It’s not always been a joyride. We’ve been together through dire situations as well. When Sandeep was getting hammered by twenty-three people for a running a guy over, me and Rohan were there to share some of the punches and eventually the calm the situation down. When I was locked up for making out with a random chick in an army area, Sandeep and Rohan helped bail me out. When Rohan’s father passed away, me and Sandeep helped carry the corpse up eleven flights of stairs to a weeping house. That was devastating.

Today all three of us find ourselves together in Mumbai. Rohan – a financial analyst in General Mills, Sandeep – a lawyer at Universal Legal and me – a journalist with The Indian Express. All matured professionals. When we are together, however, we just cannot get over the hilarious stories of the past and we turn into kids again. It’s the memories – good, bad and embarrassing – that tie us together tight. Whenever Kusum comes up in conversation, Sandeep shouts ‘Awkward silence!’ and the matter is over. Rohan and Kusum are happy with each other and both of us are happy for him. We hope that the parcel will be kept and the music continues.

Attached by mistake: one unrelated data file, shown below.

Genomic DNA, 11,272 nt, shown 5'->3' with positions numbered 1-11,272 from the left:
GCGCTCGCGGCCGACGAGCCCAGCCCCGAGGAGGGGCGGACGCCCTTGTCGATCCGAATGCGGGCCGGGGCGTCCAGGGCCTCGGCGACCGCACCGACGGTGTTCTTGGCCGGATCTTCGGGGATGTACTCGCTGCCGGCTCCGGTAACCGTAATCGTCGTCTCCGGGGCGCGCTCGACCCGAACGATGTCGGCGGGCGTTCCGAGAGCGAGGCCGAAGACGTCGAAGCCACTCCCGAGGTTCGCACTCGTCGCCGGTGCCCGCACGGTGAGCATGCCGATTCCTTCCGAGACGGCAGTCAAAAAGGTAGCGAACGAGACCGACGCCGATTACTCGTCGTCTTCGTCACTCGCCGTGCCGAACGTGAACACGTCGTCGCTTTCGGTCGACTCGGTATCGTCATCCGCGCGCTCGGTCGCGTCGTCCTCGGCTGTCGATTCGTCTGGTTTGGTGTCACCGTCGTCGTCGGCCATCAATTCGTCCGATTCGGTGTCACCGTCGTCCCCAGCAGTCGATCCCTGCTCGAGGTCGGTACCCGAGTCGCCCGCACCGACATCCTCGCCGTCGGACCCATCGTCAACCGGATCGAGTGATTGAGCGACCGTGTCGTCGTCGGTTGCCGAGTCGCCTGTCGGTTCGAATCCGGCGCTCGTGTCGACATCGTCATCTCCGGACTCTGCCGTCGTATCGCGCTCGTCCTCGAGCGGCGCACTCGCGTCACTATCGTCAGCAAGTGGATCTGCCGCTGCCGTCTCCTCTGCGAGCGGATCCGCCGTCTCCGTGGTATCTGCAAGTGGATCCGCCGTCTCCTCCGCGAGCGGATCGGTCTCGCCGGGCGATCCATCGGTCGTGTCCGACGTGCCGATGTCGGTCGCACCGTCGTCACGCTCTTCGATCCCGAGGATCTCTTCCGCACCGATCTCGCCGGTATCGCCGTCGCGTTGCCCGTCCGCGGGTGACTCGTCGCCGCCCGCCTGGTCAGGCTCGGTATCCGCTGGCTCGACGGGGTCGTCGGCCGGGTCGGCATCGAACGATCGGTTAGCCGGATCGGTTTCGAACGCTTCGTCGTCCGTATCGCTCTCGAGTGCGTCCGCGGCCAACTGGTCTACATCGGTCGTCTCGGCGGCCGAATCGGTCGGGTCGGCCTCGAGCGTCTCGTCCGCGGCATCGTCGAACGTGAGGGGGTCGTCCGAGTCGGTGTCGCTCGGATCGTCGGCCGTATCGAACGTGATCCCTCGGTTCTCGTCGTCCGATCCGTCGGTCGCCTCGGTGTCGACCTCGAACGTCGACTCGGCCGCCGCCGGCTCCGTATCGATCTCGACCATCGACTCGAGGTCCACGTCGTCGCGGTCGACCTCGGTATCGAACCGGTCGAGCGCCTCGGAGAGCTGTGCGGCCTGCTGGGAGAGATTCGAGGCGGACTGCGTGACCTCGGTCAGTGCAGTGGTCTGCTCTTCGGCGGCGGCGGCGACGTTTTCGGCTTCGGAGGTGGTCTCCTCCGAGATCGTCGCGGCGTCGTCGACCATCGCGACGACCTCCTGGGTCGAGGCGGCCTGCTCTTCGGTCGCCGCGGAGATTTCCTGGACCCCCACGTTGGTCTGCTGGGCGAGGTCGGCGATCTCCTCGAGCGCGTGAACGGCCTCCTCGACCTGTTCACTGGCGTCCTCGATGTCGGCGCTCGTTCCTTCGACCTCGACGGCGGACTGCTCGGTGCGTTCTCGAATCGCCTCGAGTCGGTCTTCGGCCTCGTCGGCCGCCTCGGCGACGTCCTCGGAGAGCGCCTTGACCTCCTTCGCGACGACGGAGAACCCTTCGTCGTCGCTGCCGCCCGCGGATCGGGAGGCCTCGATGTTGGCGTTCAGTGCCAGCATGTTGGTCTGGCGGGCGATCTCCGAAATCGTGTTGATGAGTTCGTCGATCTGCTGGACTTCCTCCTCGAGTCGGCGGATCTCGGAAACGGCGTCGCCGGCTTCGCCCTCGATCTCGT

I have had a few friends, good ones, great ones, cool ones, some who you would like to be seen with – the good looking ones. They have come and gone. Sandeep and Rohan are and always will be – the constants.

 


© Copyright 2017 kabir mandrekar. All rights reserved.